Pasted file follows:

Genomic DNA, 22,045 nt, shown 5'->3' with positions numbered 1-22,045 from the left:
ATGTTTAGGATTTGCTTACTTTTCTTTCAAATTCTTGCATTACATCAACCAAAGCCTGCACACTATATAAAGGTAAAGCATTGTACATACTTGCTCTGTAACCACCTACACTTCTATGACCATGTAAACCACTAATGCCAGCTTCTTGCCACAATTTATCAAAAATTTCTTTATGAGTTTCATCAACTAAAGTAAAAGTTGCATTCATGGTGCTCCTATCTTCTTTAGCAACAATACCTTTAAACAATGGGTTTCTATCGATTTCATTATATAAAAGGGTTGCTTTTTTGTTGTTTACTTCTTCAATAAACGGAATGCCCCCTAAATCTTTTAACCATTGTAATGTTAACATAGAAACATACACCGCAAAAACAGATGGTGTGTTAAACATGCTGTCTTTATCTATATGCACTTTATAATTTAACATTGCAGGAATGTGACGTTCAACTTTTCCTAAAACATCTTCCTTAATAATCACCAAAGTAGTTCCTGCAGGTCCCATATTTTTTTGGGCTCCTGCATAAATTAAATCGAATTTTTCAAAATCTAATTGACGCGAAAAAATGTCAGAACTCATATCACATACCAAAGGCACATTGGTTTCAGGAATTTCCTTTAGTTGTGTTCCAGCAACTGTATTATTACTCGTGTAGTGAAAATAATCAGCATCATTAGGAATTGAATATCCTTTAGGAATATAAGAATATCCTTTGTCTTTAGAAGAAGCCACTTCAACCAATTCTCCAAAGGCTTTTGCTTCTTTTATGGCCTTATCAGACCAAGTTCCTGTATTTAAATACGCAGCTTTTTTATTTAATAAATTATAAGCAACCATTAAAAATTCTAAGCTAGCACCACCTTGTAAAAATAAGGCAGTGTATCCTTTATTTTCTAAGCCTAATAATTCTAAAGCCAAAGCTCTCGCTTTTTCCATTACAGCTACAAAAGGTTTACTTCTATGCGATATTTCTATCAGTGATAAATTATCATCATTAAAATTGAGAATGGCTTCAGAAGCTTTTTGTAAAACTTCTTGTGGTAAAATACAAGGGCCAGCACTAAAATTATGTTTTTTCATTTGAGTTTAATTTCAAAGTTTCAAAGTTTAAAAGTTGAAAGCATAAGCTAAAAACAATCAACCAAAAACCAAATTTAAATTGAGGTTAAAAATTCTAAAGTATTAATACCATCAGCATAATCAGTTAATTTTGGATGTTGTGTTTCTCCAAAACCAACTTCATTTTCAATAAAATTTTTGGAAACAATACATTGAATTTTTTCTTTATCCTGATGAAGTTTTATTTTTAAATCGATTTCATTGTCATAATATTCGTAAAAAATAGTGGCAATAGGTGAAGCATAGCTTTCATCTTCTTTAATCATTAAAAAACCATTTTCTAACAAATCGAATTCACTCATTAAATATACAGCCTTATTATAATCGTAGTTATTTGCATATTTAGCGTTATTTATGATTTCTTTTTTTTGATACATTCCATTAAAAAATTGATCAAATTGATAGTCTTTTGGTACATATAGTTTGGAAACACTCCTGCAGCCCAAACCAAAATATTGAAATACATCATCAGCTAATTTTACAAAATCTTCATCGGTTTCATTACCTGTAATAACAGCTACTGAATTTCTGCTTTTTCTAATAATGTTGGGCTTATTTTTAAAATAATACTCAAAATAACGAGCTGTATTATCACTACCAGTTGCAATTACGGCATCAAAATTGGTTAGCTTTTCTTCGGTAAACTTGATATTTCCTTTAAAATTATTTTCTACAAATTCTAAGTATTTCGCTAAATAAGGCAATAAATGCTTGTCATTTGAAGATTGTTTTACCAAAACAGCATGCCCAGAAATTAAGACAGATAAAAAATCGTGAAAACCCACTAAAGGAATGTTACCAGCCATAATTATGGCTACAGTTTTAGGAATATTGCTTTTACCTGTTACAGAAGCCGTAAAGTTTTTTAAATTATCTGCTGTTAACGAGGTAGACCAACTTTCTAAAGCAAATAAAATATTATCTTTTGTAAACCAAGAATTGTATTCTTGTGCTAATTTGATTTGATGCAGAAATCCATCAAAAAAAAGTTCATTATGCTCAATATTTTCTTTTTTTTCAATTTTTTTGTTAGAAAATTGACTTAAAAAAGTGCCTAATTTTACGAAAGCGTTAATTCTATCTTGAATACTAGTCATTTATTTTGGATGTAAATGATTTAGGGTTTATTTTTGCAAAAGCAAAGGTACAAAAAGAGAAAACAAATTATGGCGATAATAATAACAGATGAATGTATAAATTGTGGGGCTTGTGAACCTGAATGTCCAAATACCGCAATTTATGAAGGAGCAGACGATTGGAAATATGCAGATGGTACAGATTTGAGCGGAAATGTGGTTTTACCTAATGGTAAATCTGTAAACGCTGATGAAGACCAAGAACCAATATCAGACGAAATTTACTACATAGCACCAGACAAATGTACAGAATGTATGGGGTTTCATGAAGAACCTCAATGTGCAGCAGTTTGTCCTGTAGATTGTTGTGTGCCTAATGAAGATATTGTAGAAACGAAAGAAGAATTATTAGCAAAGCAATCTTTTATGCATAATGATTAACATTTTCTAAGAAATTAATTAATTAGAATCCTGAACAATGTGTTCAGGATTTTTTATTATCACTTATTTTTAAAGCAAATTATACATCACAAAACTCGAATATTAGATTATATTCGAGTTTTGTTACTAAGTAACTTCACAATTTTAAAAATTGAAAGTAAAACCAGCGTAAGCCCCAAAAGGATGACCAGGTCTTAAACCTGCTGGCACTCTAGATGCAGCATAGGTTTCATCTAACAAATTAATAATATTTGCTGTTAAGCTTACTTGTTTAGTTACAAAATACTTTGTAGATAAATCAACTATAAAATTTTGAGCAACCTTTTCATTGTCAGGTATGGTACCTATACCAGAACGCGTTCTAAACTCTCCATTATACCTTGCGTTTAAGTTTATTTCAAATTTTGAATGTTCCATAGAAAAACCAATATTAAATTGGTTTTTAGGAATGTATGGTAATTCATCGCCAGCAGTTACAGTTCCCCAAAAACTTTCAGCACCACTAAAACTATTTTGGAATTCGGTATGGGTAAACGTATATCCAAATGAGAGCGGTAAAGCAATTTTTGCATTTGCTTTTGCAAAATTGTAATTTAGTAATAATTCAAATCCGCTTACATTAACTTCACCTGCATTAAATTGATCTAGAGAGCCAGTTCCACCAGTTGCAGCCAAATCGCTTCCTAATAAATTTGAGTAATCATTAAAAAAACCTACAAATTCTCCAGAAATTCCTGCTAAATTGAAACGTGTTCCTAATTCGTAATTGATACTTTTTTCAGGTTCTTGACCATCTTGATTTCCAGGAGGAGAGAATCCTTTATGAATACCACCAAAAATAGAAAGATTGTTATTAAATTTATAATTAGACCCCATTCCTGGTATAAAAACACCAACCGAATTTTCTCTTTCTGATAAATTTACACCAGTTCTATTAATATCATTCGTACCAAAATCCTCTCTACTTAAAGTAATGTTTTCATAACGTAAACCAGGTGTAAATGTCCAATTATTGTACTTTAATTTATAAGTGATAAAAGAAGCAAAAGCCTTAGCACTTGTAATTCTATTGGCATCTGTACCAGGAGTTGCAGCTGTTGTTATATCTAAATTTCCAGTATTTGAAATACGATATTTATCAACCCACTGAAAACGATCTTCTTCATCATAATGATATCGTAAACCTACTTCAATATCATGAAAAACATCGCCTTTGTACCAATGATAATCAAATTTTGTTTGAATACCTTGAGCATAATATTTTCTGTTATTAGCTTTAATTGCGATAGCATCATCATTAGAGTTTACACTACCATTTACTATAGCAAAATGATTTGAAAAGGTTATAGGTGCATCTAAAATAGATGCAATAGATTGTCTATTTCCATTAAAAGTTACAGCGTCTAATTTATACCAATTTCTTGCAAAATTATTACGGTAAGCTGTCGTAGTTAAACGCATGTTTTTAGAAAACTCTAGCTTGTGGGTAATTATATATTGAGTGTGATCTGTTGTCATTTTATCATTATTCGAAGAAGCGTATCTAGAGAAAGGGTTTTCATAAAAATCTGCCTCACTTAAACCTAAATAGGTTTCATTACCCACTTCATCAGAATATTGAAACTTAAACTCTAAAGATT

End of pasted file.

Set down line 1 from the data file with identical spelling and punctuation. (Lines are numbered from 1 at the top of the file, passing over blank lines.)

Genomic DNA, 22,045 nt, shown 5'->3' with positions numbered 1-22,045 from the left: